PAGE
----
Nelly Price was the first in a long line of Black women in Natchez who fought for the right to be treated fairly in commerce and to be afforded human dignity. In a society that stacked the odds against them, these free black women sought ways to survive after bondage, often opting to attach their fate to that of other White settlers. Seeking protection and maybe companionship, these women faced tremendous challenges, but often remained triumphant. Price is a good example of that struggle. While she endured physical altercations with White male settlers in order to maintain her struggling enterprises under English government, her hard times changed in 1779 when Spain conquered Natchez. Almost immediately, Spanish laws allowed free people of color to use the courts to remedy their complaints. Price often made use of the courts and frequently received a favorable verdict. She was not the first Black woman, however, to obtain justice in Natchez.
Jeanette used the Spanish courts in 1782 to free her son, Narcisse, from slavery. Narcisse registered his freedom under the watchful eye of his father, Charles de Gran Pre, the military commandant of Natchez at the time. Jeanette set a precedent for women by proving that Spanish courts would hear free Black people’s pleas and act in accordance with the law, something that English law rarely provided. Narcisse and his mother joined a growing population of free people of color in the small town, which rocketed from two in 1779 to well over 150 in the first census taken by the Americans in 1801.
Free persons of color and the Spanish courts
Free Black people continued to use the Spanish courts in their favor. Black men used the courts to sue for debts owed to them or to reclaim property, and Spanish courts ruled according to the evidence. A Black man named James received payment owed to him for a load of grains that had been previously bought by two white inhabitants of Natchez. “Negress Betty” sued for an outstanding bill against James Willing, the infamous raider, and won her claim. As mentioned, Nelly Price was regularly in court, suing for services rendered and for outstanding debts, and she was frequently successful. Samba, a free man from New Orleans, was able to buy, and subsequently free, his daughter Nannette according to Spanish legal custom in Natchez. Although many of the free Black people in Spanish Natchez were able to take advantage of the new laws, many more did not.
United States governance of Natchez
Ultimately, Spain’s hold on Natchez proved tenuous. In 1795, the American republic successfully negotiated the deliverance of Natchez to the United States under the provisions of the Treaty of San Lorenzo (also called Pickney’s Treaty), and American law followed. The fortunes of Amy Lewis, a supposedly free Black woman, and her son fell victim to that change. After the death of Ashael Lewis, Amy’s master and her son’s father, Amy and her son were freed by the last will and testament of the deceased. But their freedom was quickly in peril, as White relatives of Ashael Lewis fought the will in court. Under Spanish rule, both mother and son remained free for the duration of the court case, and the odds were good to maintain their liberty. However, the case was filed in 1795 and dragged on through 1798, thereby crossing the intersection of the Natchez District’s territorial transition to the United States. Under the American territorial courts, Amy was re-enslaved, and her son, then a minor, was set free to fend for himself.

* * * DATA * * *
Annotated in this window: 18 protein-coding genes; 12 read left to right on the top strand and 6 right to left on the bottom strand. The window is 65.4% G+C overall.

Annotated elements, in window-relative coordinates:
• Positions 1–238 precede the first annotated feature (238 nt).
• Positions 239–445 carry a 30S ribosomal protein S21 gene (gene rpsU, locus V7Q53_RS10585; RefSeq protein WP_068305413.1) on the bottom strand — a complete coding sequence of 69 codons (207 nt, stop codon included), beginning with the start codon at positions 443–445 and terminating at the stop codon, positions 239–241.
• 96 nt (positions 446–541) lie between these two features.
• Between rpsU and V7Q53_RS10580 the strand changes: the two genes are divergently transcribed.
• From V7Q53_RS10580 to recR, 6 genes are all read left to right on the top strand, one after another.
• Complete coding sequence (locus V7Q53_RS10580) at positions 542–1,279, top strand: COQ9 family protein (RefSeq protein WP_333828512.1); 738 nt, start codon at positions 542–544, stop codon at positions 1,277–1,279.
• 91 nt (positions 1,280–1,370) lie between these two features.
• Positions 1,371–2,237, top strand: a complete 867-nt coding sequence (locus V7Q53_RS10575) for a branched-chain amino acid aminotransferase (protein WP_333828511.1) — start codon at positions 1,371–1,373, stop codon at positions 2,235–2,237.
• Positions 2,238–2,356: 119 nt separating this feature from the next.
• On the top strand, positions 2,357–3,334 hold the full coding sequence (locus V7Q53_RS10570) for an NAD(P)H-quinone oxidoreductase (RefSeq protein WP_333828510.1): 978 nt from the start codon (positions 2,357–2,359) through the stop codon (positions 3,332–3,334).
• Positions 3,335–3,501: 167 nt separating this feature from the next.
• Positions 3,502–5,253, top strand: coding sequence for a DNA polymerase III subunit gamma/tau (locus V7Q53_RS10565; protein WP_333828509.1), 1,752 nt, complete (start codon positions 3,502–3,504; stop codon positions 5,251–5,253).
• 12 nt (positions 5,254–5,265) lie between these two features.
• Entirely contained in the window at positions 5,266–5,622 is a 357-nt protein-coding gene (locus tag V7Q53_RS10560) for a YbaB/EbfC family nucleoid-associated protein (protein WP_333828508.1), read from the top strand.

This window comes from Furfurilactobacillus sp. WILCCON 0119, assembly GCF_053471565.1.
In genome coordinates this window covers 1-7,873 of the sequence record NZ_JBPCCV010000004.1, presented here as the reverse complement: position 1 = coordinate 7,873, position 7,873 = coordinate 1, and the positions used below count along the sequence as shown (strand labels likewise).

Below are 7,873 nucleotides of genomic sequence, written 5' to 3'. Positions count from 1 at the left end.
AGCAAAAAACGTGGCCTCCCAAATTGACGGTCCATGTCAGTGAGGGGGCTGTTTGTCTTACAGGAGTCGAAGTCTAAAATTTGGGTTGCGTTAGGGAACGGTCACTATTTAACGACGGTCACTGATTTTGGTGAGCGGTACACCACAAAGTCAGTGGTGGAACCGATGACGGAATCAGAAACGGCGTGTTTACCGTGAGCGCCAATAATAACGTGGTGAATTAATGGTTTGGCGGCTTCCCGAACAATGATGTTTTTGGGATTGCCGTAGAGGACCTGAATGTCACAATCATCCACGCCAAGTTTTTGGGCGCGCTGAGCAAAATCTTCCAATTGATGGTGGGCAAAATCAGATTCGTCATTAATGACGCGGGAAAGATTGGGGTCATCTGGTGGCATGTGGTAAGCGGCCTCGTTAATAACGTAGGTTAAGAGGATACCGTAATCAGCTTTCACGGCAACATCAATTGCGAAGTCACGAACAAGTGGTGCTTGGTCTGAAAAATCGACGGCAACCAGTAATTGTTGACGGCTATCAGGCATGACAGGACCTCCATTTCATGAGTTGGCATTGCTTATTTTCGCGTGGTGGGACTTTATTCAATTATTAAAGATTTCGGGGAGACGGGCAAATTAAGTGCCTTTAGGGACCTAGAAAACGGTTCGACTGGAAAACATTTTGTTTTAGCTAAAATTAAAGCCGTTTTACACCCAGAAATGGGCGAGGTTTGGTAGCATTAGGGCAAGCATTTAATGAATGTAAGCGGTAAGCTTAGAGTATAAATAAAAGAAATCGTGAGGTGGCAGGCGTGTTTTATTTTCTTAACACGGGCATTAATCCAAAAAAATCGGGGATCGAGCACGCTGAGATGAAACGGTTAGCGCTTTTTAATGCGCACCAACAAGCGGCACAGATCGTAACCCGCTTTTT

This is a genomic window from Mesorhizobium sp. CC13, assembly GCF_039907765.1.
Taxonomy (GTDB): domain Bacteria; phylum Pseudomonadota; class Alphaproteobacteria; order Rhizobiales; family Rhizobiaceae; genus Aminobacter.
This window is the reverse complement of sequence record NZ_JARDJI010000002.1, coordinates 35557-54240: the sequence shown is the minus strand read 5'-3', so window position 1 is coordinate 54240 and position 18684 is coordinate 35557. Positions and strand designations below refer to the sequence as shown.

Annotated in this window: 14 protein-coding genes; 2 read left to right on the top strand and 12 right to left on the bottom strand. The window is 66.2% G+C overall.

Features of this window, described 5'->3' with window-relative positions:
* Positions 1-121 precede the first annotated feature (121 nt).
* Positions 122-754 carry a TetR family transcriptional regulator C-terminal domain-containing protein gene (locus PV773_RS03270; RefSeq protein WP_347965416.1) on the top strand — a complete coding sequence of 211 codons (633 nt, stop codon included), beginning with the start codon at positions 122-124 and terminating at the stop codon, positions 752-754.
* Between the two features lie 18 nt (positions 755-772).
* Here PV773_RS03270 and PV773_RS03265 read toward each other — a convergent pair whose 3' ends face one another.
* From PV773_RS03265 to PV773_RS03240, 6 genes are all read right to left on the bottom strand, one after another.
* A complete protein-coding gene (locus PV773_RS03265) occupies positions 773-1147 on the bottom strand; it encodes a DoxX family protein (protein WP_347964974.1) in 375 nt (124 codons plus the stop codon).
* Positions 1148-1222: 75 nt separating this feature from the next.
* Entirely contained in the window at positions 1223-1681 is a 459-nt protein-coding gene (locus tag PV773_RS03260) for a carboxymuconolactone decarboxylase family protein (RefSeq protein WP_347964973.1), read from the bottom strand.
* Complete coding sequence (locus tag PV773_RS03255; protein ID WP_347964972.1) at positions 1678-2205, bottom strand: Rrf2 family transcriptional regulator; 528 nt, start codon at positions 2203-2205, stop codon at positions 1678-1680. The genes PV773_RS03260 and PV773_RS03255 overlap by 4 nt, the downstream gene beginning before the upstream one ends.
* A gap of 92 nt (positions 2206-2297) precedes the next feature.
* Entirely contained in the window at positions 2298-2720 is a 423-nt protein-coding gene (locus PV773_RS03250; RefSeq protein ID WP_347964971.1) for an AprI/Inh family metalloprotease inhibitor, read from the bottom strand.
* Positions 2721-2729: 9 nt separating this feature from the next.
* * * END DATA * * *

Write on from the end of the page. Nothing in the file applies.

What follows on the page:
Free people of color played important roles on the frontier. The study of their stories provides a better understanding of the world on the banks of the Mississippi River in a much deeper way. Although their enslaved brothers and sisters often remain unknown, their stories hidden in the past, Natchez’s free Black population proved that liberty could be taken, not just bestowed, and they were public reminders of the inhuman system that was slavery. As they fought for their own rights and freedoms, they put the injustice of chattel slavery on public display.
Christian Pinnen is an assistant professor of history at Mississippi College
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Sources and Suggested Readings
Archivo General de Indias, Seville, Spain
Papeles de Cuba
Dolph Bricoe Center for American History, University of Texas, Austin
Natchez Trace Collection, Provincial and Territorial Records
Mississippi Department of Archives and History
Mississippi Provincial Archives, British Dominion
Natchez Court Records, Adams County Courthouse, Natchez, Mississippi
Original Spanish Records, 1781-1798
Land Deed Records, 1798-1820
Hall, Gwendolyn Midlo. Africans in Colonial Louisians: The Development of Afro-Creole Culture in the Eighteenth Century. Baton Rouge: Louisiana State University Press, 1992.
Haynes, Robert V. The Natchez District and the American Revolution. Jackson: University Press of Mississippi, 1976.
Haynes, Robert V. The Mississippi Territory and the Southwest Frontier, 1795-1817. Lexington: The University Press of Kentucky, 2010.
Holmes, Jack D. L. Gayoso: The Life of a Spanish Governor in the Mississippi Valley, 1789-1799. Baton Rouge: Louisiana State University Press, 1965.